The Cavalier Daily
Serving the University Community Since 1890

Mistakes, poor execution add up to tough loss

CLEMSON, S.C.--With 6:11 to go in the third quarter and the Tigers holding a gargantuan 33-0 lead, the ABC affiliate in Clemson decided to cut away to the game between Notre Dame and Purdue.

It was only then that Virginia succeeded in finding the end zone.

That kind of too little, too late success on offense embodied what was a very forgettable day for Virginia football.

So what happened exactly? How could the Cavs, who were coming off a dramatic victory over North Carolina, fall apart so badly against Clemson?

"We just didn't execute," Virginia coach George Welsh said.

Welsh wasn't the only one who thought so. Defensive coordinator Rick Lantz, cornerback Tim Spruill, safety Shenard Newby, quarterback Dan Ellis--they all said the same thing: the Cavs didn't execute. And they didn't execute on either side of the football, at least while they had a chance to get back in the game.

The turnover bug came back and bit Virginia hard Saturday afternoon. The Cavs fumbled three times, and each time Clemson responded with a touchdown. The most costly of these fumbles was Thomas Jones' at the 11-yard line.

The most exasperating mistake, however, came early in the second half. After Clemson started the second stanza with another touchdown, Tavon Mason fumbled the Tiger kickoff, and Clemson took the ball on their own 20, quickly adding another score to take a 33-0 lead.

"That was a tough way to come out" in the second half, Ellis said. "We gave up 14 points to start the half and that can't happen."

But while the mistakes on offense might have been more heartbreaking, there are much bigger problems defensively.

Statistically, the game was an embarrassment to the defense. Virginia gave up 343 passing yards -- a new single game school record -- to Clemson. When tight end Pat Cyrgalis took Streeter's pass and scored from 15 yards out, he became the first Tiger tight end to score a touchdown this decade, and the first to do so since Stacy Fields reached paydirt in 1989.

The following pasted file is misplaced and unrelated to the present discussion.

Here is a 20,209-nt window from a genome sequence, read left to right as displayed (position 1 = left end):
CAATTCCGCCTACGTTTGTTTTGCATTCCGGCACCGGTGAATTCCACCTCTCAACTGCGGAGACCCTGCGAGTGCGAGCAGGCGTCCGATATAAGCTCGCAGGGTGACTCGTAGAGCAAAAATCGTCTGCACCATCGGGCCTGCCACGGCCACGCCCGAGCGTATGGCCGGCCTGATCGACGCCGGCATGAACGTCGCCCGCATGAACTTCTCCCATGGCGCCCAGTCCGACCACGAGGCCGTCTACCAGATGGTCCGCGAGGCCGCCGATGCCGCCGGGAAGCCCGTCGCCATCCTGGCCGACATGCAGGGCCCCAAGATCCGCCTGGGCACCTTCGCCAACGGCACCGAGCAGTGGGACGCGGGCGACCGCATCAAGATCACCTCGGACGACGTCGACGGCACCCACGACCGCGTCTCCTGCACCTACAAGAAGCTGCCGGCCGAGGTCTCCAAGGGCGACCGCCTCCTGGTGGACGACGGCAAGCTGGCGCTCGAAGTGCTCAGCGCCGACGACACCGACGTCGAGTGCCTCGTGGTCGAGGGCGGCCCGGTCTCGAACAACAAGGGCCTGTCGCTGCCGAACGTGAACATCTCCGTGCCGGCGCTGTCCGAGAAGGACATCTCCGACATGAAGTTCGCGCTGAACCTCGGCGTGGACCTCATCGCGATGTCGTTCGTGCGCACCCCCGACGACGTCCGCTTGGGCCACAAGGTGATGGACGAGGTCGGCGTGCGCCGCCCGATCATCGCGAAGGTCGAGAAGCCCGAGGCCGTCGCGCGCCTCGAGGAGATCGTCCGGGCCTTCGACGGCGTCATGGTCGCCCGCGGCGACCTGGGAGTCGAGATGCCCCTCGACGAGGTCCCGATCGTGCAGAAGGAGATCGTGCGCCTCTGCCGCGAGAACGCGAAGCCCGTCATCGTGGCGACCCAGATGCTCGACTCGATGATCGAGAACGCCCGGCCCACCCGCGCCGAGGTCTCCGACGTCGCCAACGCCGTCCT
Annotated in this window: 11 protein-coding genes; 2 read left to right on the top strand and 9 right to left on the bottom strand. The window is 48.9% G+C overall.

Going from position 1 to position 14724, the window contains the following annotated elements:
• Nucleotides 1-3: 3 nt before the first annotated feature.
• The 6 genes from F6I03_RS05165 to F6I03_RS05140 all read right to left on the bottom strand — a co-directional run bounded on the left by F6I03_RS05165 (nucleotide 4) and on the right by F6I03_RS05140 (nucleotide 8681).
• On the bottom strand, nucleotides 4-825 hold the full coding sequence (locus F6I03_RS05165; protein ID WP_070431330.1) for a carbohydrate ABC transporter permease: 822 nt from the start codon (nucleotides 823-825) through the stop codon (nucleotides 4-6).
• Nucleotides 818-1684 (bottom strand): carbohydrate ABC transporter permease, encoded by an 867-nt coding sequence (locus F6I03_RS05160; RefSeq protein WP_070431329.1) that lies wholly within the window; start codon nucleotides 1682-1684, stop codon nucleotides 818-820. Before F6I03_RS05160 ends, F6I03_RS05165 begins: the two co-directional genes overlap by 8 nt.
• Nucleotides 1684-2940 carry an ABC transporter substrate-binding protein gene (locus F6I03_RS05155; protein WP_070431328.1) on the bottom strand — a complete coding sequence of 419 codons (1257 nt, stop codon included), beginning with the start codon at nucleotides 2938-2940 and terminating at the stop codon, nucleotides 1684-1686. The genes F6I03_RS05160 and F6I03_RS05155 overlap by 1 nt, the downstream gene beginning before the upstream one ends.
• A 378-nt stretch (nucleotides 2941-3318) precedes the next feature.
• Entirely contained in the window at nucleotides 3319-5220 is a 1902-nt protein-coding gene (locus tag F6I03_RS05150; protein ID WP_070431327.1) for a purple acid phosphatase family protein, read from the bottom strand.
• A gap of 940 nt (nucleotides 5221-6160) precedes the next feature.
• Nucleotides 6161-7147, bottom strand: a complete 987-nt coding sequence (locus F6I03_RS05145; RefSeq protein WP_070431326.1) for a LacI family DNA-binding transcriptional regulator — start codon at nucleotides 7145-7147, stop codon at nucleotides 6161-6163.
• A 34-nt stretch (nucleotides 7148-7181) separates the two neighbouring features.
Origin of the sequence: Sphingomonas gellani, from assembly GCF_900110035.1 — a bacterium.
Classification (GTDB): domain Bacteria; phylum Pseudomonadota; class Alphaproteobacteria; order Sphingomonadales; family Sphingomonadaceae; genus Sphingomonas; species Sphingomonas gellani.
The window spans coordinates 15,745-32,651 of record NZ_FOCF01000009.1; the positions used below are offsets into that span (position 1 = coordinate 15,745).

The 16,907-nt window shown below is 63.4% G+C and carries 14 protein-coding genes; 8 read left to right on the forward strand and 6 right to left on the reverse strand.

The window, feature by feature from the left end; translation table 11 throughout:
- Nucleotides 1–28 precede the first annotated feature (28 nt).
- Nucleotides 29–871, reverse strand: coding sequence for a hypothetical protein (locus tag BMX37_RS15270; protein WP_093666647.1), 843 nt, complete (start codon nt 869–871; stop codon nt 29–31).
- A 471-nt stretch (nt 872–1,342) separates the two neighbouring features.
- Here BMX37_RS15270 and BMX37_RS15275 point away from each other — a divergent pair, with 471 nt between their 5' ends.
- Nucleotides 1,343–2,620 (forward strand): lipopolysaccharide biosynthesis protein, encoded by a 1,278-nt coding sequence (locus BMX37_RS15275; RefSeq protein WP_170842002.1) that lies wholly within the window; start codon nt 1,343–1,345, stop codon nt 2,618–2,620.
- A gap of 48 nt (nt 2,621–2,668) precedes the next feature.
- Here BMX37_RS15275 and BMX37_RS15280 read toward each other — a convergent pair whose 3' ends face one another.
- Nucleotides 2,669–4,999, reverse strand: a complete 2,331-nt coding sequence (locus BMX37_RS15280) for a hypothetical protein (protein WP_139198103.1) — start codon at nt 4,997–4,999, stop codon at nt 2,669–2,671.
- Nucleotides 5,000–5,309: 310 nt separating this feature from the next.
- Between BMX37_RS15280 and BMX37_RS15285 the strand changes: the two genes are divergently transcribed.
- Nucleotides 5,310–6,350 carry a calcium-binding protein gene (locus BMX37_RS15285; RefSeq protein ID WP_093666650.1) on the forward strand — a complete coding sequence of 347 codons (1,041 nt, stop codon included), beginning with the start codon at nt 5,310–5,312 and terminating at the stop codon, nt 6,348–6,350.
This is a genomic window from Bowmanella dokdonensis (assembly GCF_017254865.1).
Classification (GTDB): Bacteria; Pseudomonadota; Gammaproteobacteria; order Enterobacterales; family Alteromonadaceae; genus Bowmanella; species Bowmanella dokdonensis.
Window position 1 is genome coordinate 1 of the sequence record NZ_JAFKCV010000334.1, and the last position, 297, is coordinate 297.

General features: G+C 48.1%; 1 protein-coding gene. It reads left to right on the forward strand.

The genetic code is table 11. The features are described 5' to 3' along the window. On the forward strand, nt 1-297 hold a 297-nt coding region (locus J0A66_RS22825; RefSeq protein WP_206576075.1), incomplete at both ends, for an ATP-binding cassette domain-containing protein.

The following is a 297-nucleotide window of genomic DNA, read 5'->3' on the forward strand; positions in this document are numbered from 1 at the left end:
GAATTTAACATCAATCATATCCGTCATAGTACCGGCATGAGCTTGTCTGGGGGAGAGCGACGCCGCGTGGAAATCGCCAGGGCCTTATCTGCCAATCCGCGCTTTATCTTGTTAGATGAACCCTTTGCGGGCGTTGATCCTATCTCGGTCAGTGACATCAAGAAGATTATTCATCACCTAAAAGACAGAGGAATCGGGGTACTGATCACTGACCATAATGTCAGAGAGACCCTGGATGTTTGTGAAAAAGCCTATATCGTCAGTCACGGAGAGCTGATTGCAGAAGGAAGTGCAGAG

The secondary was undermanned Saturday. After all, a thigh bruise and a sore hamstring kept Dwayne Stukes and Antwan Harris, respectively, from even making the trip.

But after the loss, the Cav defensive backs didn't make excuses.

"We need to practice a lot better," Spruill said. "We know we can play with [Clemson's receivers]. They just outexecuted us."

Newby agreed.

"They didn't do anything new," he said. "We just didn't come out and play our best ball."

But the most glaring problems were revealed in the Virginia pass rush. Despite facing an offensive line with no returning starters, the Cav defensive front mustered only one sack. And when Clemson's wide-open offense forced the Virginia linebackers to drop back into pass coverage, all the pass rushing duties fell on the Cavalier defensive linemen.

But they didn't prove up to the task.

"Probably the most disappointing thing to me is that we don't have a pass rush," Welsh said. "We tackled like a high school team."

Tackling, however, is only part of the problem. With matchups against both Brigham Young and Virginia Tech looming on the horizon, and the home debut against Wake Forest this week, the Cavs had better find a way to bring everything together if they want another seven-win season.


Latest Podcast

Today, we sit down with both the president and treasurer of the Virginia women's club basketball team to discuss everything from making free throws to recent increased viewership in women's basketball.